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Goodell, NFL Has Renewed Interest In Mexican Market

NFL Commissioner Roger Goodell addressed the media yesterday from the league’s annual Spring owners meetings, touching on an array of topics, which was naturally dominated by discussion of the new extra point rules, as well as potential changes to the game day protocols for handling footballs in the wake of the Deflategate scandal.

But buried within all of that discussion was an interesting tidbit about the league’s continued interest in expanding its global imprint, when Goodell acknowledged that there were discussions had about branching into Mexico specifically, among other countries, including Germany, which played host to five football teams for the defunct NFL Europe.

I wrote about the league’s support among its Mexican fans last month, where there already appears to be a solid base of interest from which to build. The Pittsburgh Steelers in particular enjoy significant popularity among our southern neighbors, having more fans within the country and a few NFL franchise have within the United States.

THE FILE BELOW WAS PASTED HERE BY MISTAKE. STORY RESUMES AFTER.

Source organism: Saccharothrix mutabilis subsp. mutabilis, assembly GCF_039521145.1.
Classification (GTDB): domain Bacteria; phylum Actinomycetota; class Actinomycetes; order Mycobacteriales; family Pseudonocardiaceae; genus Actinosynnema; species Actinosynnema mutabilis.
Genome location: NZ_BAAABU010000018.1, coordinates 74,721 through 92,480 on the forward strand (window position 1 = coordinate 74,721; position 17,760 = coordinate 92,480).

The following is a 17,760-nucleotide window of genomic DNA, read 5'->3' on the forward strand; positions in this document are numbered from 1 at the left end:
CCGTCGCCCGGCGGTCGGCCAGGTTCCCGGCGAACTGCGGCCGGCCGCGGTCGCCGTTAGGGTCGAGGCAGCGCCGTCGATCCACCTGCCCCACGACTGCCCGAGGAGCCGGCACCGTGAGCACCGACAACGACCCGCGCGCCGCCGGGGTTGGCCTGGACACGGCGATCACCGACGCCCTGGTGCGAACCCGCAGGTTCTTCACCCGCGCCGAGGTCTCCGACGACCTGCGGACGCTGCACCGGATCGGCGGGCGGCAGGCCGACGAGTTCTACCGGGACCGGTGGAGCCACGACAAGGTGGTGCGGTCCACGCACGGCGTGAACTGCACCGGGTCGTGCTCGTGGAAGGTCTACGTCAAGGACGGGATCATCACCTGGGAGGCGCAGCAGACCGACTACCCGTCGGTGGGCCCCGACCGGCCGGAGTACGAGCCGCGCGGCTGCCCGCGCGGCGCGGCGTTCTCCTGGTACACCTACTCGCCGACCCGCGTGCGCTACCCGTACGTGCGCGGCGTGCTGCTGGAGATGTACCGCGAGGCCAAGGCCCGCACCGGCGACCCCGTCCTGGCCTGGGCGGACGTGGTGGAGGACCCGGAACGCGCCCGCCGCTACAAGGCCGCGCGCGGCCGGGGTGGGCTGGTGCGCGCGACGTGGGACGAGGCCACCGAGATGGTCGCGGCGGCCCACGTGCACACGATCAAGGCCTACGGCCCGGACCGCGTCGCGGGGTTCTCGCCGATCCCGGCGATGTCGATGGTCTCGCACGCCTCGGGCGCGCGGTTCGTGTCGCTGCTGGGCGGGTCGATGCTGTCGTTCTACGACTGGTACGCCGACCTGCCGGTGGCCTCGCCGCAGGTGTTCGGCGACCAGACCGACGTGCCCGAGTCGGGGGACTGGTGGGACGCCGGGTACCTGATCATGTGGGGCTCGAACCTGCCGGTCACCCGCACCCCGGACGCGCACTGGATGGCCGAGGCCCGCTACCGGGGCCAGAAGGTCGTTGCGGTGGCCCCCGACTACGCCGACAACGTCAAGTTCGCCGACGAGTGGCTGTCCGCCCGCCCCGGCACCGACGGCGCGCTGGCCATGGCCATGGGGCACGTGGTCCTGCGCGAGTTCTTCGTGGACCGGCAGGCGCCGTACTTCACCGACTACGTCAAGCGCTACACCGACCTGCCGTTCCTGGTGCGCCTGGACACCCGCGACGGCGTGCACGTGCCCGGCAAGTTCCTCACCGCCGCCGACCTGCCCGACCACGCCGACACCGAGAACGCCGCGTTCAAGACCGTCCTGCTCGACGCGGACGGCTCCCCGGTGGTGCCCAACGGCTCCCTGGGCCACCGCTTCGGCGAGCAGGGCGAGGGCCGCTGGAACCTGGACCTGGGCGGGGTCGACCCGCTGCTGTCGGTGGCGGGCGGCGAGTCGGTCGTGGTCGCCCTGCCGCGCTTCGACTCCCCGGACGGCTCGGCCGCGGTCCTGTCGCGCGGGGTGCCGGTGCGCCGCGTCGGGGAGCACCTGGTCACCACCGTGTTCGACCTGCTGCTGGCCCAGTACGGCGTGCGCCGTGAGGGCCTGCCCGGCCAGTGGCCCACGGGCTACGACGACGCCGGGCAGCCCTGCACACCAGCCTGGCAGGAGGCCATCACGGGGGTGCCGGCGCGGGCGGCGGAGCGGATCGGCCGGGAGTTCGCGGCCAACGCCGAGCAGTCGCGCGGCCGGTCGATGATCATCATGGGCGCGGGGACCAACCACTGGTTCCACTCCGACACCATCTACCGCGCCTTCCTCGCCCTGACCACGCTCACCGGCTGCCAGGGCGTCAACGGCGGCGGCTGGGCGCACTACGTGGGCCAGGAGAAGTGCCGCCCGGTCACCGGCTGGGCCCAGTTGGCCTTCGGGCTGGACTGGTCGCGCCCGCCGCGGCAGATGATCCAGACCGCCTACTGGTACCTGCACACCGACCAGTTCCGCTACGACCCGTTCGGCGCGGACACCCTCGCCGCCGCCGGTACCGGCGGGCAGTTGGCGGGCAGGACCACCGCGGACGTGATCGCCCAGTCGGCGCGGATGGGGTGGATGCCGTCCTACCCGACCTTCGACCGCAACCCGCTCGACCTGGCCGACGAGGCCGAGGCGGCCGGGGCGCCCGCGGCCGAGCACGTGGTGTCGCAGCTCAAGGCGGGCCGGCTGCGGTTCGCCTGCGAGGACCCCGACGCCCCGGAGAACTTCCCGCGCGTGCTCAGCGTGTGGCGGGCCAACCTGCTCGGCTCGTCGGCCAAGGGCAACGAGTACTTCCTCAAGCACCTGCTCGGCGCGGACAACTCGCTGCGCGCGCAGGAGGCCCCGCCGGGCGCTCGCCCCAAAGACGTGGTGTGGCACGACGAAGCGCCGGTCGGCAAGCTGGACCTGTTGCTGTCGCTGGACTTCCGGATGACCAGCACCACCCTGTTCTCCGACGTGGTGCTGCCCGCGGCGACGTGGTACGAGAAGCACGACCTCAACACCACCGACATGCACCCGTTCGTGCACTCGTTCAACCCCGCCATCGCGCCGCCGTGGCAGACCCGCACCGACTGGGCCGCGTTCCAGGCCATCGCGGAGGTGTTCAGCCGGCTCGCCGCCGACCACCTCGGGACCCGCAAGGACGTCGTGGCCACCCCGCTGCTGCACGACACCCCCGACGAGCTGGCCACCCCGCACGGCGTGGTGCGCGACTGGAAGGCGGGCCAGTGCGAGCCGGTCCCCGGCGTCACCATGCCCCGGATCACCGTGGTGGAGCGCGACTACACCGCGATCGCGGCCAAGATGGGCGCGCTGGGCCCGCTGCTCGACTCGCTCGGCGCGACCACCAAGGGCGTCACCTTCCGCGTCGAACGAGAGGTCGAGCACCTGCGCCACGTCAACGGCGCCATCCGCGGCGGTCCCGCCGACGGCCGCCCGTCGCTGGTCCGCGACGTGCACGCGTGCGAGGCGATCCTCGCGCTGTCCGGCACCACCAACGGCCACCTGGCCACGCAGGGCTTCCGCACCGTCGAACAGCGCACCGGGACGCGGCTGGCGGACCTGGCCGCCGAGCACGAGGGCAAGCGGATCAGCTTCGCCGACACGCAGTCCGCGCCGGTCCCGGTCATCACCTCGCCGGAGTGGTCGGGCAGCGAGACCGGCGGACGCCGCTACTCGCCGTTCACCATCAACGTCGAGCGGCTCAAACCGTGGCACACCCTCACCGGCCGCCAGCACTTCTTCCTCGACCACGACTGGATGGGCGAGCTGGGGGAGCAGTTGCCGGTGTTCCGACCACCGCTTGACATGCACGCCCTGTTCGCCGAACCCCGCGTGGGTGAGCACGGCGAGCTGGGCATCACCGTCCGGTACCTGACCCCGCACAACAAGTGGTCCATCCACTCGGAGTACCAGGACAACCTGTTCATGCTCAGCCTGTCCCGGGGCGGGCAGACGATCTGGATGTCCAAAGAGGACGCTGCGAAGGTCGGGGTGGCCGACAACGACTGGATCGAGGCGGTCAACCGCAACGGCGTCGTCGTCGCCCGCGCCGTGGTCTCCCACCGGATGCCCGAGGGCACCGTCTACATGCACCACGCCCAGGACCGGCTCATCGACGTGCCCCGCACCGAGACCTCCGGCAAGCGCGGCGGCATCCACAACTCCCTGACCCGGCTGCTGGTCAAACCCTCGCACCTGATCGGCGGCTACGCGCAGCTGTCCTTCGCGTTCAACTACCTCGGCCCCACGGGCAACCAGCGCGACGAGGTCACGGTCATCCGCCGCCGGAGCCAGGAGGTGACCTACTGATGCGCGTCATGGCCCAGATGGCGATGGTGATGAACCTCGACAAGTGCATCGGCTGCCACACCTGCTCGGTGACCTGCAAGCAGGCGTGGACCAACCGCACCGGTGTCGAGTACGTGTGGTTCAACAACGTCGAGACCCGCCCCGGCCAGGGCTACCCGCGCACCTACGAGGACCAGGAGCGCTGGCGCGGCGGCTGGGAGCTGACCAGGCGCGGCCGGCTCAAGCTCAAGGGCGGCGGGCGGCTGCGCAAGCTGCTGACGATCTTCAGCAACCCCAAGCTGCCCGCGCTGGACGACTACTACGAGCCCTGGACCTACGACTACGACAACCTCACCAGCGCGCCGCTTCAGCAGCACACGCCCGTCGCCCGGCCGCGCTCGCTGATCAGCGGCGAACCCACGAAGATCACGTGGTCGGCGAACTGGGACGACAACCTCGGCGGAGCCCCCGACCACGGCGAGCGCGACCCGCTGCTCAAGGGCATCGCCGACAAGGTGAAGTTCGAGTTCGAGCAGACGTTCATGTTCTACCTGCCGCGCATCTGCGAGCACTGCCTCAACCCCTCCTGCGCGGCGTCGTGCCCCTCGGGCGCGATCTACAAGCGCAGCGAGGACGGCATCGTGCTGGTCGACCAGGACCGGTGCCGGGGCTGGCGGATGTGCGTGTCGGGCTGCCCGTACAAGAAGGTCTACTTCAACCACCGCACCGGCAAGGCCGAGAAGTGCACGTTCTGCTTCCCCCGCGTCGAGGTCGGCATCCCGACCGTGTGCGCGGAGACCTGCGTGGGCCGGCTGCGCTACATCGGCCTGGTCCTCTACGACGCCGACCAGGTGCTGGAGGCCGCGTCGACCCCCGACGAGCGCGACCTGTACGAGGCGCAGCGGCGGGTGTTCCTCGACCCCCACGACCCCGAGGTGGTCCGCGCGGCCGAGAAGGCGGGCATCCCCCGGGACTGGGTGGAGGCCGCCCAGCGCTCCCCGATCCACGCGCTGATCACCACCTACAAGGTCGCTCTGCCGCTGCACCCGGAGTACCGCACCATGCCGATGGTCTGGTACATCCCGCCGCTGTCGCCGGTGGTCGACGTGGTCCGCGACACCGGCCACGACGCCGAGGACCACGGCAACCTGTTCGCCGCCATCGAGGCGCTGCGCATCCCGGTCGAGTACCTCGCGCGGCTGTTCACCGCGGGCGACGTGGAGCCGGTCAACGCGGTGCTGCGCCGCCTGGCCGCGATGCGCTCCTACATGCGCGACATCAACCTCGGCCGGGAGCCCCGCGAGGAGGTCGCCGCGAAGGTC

The Steelers, have, in fact, more fans in Mexico than the entire NFL has in the United Kingdom, where the league has been focusing its international efforts for the majority of the past decade.

The last time the NFL allowed Mexico to host a regular season game was during the 2005 season. The game, played in Mexico City, drew a regular season record 103,467 people to the stadium.

Perhaps in part due to the success that the league has had in bringing regular season games to England, with London set to host three regular season games during the 2015 season, Goodell noted during his press conference that there was “renewed interest” among the owners in bringing a game back to Mexico, perhaps sooner rather than later.

Back during the owners meetings held in March, where the topic was previously discussed, Mark Waller, the league’s executive vice president of international affairs, noted that the NFL has been working toward branching out beyond the United States, focusing on how to “accelerate the agenda in Mexico, Canada, and China”, where the league already has offices.

He also noted that Brazil and Germany, the latter of which, as already noted, has had significant league ties, are also on the map with respect to future expansion as the league continues to broaden its horizons beyond the borders of its home country.

But it seems obvious to me that the most logical launching point for an international expansion should indeed be in Mexico, which already has a tremendous amount of support among its population despite the league paying it less attention than perhaps it should have been.

Of course, opinions vary as to whether or not the NFL even has any business exploring opportunities beyond our nation’s borders. There has been serious talk about setting up a franchise in London by 2022, for example. But the league does seem committed to pursuing the business model, and with that in mind, it appears they are beginning to realize the potential value that Mexico could offer.

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